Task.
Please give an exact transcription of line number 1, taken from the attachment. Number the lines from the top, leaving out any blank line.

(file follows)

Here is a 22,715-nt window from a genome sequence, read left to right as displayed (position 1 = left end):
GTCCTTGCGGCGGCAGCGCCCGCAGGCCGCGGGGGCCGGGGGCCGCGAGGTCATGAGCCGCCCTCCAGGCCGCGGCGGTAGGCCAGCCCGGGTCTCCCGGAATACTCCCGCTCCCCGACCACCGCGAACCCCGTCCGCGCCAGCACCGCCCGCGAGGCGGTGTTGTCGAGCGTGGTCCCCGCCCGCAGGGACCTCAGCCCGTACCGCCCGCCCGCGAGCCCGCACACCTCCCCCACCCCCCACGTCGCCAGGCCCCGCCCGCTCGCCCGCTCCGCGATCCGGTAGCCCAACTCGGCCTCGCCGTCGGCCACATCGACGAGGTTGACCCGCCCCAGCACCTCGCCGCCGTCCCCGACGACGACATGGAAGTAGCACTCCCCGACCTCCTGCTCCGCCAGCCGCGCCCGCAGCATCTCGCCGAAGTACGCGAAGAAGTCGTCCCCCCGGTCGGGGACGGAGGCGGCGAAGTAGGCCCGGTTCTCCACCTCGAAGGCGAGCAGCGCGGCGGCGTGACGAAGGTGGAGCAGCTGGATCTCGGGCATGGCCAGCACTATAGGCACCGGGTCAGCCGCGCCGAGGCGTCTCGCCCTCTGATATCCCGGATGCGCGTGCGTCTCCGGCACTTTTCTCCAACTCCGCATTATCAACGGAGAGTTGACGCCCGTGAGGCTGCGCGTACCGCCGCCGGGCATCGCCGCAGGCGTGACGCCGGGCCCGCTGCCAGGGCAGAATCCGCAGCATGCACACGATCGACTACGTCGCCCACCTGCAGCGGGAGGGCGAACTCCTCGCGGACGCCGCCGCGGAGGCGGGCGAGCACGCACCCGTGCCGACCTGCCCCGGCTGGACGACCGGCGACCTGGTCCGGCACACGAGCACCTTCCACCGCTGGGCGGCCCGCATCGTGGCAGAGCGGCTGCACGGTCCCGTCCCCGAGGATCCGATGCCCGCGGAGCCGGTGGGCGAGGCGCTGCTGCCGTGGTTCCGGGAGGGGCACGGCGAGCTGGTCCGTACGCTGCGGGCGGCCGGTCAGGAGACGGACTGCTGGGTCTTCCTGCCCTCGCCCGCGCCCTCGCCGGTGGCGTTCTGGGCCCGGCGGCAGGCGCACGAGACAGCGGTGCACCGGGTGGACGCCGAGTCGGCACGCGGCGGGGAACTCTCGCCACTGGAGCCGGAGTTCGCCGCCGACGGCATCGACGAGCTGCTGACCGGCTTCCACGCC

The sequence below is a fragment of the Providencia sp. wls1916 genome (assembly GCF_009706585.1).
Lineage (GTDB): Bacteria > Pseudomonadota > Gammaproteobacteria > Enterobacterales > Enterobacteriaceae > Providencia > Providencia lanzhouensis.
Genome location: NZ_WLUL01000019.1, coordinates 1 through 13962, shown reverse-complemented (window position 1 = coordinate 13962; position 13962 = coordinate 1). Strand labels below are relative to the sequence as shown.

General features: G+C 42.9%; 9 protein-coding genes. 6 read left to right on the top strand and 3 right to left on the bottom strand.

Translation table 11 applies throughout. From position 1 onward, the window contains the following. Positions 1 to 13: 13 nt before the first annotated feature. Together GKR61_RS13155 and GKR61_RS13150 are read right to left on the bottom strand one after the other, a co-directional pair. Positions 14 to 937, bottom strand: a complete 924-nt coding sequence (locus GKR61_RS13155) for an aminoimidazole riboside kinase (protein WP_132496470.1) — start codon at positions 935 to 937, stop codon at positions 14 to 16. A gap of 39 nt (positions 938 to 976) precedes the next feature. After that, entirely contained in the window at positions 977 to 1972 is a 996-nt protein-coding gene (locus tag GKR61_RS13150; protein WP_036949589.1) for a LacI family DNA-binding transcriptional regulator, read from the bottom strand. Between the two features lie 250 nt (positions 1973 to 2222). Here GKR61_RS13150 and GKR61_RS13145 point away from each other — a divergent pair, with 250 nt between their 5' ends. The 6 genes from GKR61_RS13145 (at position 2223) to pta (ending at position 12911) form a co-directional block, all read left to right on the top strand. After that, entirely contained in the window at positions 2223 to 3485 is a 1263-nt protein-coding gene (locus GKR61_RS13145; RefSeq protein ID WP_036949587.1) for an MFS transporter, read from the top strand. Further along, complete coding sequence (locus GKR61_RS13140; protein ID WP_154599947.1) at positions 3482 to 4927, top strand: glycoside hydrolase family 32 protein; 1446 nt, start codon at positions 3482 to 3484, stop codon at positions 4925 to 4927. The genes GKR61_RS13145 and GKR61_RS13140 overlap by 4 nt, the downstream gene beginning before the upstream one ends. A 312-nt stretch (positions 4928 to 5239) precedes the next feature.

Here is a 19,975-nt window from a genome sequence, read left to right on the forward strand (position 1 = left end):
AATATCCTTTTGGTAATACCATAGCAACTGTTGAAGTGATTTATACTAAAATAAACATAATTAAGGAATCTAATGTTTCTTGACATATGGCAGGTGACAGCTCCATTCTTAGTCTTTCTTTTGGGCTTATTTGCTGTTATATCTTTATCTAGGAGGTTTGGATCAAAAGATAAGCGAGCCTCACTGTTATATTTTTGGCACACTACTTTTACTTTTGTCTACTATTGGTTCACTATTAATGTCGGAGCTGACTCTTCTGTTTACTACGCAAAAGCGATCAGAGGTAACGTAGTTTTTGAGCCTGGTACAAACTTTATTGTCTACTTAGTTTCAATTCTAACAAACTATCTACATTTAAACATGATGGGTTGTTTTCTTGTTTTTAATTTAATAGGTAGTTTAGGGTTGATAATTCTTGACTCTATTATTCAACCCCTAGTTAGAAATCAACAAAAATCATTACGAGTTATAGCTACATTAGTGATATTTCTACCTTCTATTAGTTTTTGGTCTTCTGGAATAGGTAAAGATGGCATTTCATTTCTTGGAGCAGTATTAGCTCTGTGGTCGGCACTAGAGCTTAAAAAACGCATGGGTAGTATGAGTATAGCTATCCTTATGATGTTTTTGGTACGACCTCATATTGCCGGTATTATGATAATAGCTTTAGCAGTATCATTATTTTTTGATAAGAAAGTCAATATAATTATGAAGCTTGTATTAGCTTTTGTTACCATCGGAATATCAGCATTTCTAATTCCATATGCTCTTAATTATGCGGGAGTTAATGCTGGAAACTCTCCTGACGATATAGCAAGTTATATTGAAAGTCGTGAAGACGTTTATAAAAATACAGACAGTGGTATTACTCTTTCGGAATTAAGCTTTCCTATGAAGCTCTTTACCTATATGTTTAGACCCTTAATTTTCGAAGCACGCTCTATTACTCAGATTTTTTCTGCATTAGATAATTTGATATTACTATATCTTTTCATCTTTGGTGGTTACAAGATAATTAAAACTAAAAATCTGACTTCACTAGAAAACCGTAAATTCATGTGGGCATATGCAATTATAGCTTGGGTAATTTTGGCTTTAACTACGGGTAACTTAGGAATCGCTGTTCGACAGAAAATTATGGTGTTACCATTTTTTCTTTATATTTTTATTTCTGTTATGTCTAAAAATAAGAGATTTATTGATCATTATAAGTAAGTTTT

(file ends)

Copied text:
Here is a 22,715-nt window from a genome sequence, read left to right as displayed (position 1 = left end):